Journal Club Article: Sawyer, T., White, M., Zaveri, P., Chang, T., Ades, A., French, H., … & Kessler, D. (2015). Learn, see, practice, prove, do, maintain: an evidence-based pedagogical framework for procedural skill training in medicine. Academic Medicine, 90(8), 1025-1033.
A few pedagogical steps beyond the ‘see one, do one, teach one’ approach to education and utilising simulation for training and skills development in a safe environment.
improve procedural skill training and will ultimately improve medical care and patient safety
Conducted a systematic review on the question “What is the best framework for teaching procedural skills in medicine?“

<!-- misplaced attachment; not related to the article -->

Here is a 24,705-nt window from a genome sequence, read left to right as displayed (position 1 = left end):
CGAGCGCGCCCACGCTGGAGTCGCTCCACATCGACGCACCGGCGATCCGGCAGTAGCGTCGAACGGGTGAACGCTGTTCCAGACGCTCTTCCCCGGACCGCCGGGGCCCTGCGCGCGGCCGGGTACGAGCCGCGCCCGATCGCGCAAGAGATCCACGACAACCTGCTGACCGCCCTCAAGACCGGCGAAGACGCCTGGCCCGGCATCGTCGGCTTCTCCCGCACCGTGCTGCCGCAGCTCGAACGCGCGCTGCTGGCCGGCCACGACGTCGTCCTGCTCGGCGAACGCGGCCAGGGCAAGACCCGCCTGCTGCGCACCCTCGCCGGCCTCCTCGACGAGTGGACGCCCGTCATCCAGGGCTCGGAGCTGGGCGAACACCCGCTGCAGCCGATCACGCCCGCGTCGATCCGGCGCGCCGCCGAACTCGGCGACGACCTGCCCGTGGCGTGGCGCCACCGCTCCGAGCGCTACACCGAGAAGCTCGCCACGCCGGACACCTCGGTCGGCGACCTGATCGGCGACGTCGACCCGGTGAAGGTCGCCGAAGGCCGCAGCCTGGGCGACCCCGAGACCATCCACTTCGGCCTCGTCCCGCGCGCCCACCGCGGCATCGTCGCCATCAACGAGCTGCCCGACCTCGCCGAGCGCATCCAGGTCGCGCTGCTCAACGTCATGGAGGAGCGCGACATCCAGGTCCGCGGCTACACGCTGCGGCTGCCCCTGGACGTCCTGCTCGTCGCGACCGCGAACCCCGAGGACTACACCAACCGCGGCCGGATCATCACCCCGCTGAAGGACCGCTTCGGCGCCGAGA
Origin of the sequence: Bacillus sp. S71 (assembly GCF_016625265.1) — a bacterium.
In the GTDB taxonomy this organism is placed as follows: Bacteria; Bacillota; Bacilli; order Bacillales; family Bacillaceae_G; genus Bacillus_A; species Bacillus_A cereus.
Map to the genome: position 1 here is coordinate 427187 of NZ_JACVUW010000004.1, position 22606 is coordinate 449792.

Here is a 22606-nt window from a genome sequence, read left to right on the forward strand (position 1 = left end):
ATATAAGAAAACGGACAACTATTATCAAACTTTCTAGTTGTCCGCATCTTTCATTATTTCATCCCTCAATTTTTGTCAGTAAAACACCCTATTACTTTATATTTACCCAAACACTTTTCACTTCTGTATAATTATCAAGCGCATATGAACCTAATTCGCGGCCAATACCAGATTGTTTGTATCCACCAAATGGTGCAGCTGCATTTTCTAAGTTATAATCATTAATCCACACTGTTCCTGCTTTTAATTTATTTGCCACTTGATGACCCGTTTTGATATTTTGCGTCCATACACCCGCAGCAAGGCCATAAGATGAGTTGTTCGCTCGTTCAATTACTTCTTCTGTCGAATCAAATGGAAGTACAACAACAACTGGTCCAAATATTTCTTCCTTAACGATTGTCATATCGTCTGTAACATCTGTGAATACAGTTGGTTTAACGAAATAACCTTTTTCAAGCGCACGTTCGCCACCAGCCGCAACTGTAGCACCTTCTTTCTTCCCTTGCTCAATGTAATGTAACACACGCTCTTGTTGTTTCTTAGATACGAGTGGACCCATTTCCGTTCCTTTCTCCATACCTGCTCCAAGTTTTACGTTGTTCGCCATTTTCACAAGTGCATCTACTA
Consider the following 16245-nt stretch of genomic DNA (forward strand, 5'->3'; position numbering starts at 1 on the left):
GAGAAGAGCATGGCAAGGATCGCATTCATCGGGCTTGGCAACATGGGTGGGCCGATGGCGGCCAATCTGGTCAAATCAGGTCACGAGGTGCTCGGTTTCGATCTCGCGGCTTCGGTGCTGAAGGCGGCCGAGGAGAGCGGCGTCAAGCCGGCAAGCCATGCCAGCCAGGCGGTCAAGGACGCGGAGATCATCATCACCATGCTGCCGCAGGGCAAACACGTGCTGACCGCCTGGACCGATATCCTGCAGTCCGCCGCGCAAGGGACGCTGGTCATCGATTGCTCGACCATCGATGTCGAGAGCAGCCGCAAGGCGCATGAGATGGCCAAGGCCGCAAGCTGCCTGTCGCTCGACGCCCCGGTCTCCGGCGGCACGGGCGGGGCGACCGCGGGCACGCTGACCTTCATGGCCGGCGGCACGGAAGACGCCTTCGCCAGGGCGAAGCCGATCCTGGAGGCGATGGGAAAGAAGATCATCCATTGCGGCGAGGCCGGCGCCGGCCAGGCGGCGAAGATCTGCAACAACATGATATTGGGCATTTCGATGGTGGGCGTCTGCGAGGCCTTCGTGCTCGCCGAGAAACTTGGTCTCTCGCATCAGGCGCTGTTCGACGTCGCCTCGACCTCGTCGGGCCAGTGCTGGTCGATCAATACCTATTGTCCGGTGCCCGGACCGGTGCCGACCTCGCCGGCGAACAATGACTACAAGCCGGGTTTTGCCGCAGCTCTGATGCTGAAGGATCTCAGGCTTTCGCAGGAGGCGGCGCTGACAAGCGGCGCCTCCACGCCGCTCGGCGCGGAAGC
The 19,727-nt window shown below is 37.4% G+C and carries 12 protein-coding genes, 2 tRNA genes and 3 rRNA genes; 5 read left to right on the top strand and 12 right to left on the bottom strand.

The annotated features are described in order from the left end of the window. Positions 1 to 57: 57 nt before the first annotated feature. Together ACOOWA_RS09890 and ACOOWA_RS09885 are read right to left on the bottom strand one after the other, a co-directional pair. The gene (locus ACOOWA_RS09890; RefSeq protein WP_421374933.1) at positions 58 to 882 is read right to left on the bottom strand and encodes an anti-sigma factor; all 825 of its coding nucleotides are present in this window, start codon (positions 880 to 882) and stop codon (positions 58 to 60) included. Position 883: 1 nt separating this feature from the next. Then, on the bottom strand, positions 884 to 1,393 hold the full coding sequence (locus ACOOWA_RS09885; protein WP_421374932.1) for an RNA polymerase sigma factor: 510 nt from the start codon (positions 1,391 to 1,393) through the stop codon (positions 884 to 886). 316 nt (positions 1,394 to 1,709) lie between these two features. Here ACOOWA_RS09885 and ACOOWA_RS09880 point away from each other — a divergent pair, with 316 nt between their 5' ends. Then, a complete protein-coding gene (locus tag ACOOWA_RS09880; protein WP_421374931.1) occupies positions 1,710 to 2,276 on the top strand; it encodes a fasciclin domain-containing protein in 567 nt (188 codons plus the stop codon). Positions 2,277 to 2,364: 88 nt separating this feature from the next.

Highlight constructivist approach of novice to expert paradigm and taxonomy of learning. The progression of the development of expertise in procedural and psychomotor skills.
Procedural Skill Development
Six-step pedagogical framework for procedural skills training:
- Learn: acquires requisite cognitive knowledge. “Teaching and learning procedural skills can be divided into two phases: the cognitive phase and the psychomotor phase.”
- See: observe the procedure
- Practice: in simulation to develop psychomotor skill acquisition
- Prove: Competence assessed by simulation-based mastery
- Do: perform the procedure independently
- Maintain: combination of clinical practice and further simulation training if procedure is low frequency.
Formative feedback is also an essential component, especially step 3 during the practice phase.